The Kachin are among the latest arrivals to Myanmar, descending south from the mountains that border the north of Myanmar with China at some point in the 16th or 17th century. They travelled east and west, to Yunnan province in China and to India. The main settled in the Sumprabum Triangle, the once cultural heartland of the Kachin people. The decades of conflict which began in 1962, shifted this heartland to their self-controlled territory in Laiza, along the Chinese border, where Kachin languages and literatures could be taught, written and published without fear of suppression and imprisonment from the Myanmar central government.
After the bi-lateral ceasefire in 1994, cultural groups emerged, taking advantage of new freedoms in movement and associations. Among the foremost of these is the KCLC
Formed on May 3rd 1997 in Myitkyina, the KCLC now has rep offices in 42 townships across the country with over 1000 committee members spread across 6 departments: traditional rules and rights, culture and history, Manau dance organisation, literature and publications, women, youth, financial. The headquarters is still in an attractive two storey wooden house on the outside edge of the famous Manau Cultural Park in Myitkyina. Upstairs, weathered and faded photographs of Kachin Duwas and cultural elders from the early 20th Century line the walls, with a small bookcase of Jinghpaw language books. For although they are named the Kachin, and the organisation itself has members from each of the six communities that identify under this western-imposed umbrella term, it is the Jinghpaw language and literature that is promoted (the remaining five, such as the Rawang and Zaiwa, have established their own respective literature organisations.)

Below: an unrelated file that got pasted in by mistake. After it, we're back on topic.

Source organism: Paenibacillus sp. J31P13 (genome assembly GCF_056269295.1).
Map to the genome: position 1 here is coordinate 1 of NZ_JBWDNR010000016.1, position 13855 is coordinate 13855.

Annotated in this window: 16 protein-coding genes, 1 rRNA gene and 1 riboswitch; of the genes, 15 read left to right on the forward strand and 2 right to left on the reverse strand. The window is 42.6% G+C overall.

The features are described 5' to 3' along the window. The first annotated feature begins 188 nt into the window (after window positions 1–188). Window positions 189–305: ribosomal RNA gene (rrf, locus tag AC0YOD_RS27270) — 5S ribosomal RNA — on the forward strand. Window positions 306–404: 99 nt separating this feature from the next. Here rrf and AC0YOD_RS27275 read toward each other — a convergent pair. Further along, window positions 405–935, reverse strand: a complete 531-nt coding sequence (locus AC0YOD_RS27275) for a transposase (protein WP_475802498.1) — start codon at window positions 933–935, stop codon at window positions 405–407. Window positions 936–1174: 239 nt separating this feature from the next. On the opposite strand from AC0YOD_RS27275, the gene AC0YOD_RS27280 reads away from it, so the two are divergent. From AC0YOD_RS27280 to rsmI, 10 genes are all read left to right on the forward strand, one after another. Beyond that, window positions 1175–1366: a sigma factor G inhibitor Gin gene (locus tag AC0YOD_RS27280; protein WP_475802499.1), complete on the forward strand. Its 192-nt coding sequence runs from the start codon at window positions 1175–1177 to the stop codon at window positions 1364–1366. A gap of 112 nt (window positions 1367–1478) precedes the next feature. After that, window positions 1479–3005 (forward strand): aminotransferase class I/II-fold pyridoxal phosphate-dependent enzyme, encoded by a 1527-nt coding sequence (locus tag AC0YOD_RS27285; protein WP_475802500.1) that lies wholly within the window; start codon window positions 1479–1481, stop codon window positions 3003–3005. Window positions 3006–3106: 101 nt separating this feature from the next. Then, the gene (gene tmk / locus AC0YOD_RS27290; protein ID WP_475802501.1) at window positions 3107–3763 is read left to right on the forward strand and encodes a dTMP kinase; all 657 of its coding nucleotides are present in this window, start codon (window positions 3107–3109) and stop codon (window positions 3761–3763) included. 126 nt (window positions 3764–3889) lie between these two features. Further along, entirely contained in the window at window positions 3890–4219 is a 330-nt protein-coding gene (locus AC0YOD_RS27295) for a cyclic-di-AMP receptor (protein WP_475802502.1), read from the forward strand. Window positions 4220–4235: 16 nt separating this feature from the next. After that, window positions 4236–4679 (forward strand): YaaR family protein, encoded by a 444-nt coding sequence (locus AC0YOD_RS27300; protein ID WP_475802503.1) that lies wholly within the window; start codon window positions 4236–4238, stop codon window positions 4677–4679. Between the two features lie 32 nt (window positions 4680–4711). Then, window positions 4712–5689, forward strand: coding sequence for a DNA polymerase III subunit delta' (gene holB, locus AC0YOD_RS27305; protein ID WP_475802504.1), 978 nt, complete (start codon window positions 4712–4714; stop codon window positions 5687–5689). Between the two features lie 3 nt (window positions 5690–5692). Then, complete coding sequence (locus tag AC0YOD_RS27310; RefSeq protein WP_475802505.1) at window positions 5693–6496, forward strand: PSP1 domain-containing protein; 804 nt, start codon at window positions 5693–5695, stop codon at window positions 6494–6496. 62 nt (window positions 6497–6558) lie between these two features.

The KCLC, under the steady leadership of the former chairman Duwa Walu Sin Wa published a tri-lingual quarterly literary magazine, Shapawn Yawng (the name of the first legendary leader of the Kachin people), run creative writing workshops, support mobile libraries and are involved in the teaching and propagation of their literature both inside Myanmar, especially in the IDP camps and to the exiled Kachin community across the world.
The use of ‘co-operation’ in their title, rather than the more common ‘Association’ or ‘Committee’ is significant to the vision of their group. While many of the ethnic culture and literature associations will often work on projects within their own department, in the KCLC they all co-operate together on organisation wide activities, supporting each other even if the project or event is not related to their expertise or knowledge. This unified approach is even more important for the Kachin given breakdown of the ceasefire on 2011 and the ongoing conflict since and where the use of their language without permission can still end in imprisonment.
To read more about the Kachin, their censored literature and my travels with them, take a look at my award-shortlisted political travel book, ‘The People Elsewhere: Unbound Journeys with the Storytellers of Myanmar’.